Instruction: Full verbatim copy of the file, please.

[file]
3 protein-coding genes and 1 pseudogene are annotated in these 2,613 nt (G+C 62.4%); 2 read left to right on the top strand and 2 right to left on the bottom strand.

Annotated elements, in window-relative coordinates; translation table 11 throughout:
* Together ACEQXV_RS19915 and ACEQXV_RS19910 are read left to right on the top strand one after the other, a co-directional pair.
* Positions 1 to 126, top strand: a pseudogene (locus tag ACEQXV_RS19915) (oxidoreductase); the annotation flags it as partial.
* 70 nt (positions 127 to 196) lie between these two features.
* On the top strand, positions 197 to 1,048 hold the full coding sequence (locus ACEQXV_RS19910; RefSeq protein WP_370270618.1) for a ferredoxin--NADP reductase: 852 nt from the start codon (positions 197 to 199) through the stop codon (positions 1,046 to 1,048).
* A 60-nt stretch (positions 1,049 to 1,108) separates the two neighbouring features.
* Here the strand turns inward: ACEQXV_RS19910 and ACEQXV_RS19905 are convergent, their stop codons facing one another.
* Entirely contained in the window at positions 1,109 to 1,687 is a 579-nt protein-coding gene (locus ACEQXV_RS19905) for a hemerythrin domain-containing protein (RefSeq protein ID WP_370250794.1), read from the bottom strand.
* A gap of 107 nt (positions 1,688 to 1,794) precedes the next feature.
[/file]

3 protein-coding genes and 1 pseudogene are annotated in these 2,613 nt (G+C 62.4%); 2 read left to right on the top strand and 2 right to left on the bottom strand.

Annotated elements, in window-relative coordinates; translation table 11 throughout:
* Together ACEQXV_RS19915 and ACEQXV_RS19910 are read left to right on the top strand one after the other, a co-directional pair.
* Positions 1 to 126, top strand: a pseudogene (locus tag ACEQXV_RS19915) (oxidoreductase); the annotation flags it as partial.
* 70 nt (positions 127 to 196) lie between these two features.
* On the top strand, positions 197 to 1,048 hold the full coding sequence (locus ACEQXV_RS19910; RefSeq protein WP_370270618.1) for a ferredoxin--NADP reductase: 852 nt from the start codon (positions 197 to 199) through the stop codon (positions 1,046 to 1,048).
* A 60-nt stretch (positions 1,049 to 1,108) separates the two neighbouring features.
* Here the strand turns inward: ACEQXV_RS19910 and ACEQXV_RS19905 are convergent, their stop codons facing one another.
* Entirely contained in the window at positions 1,109 to 1,687 is a 579-nt protein-coding gene (locus ACEQXV_RS19905) for a hemerythrin domain-containing protein (RefSeq protein ID WP_370250794.1), read from the bottom strand.
* A gap of 107 nt (positions 1,688 to 1,794) precedes the next feature.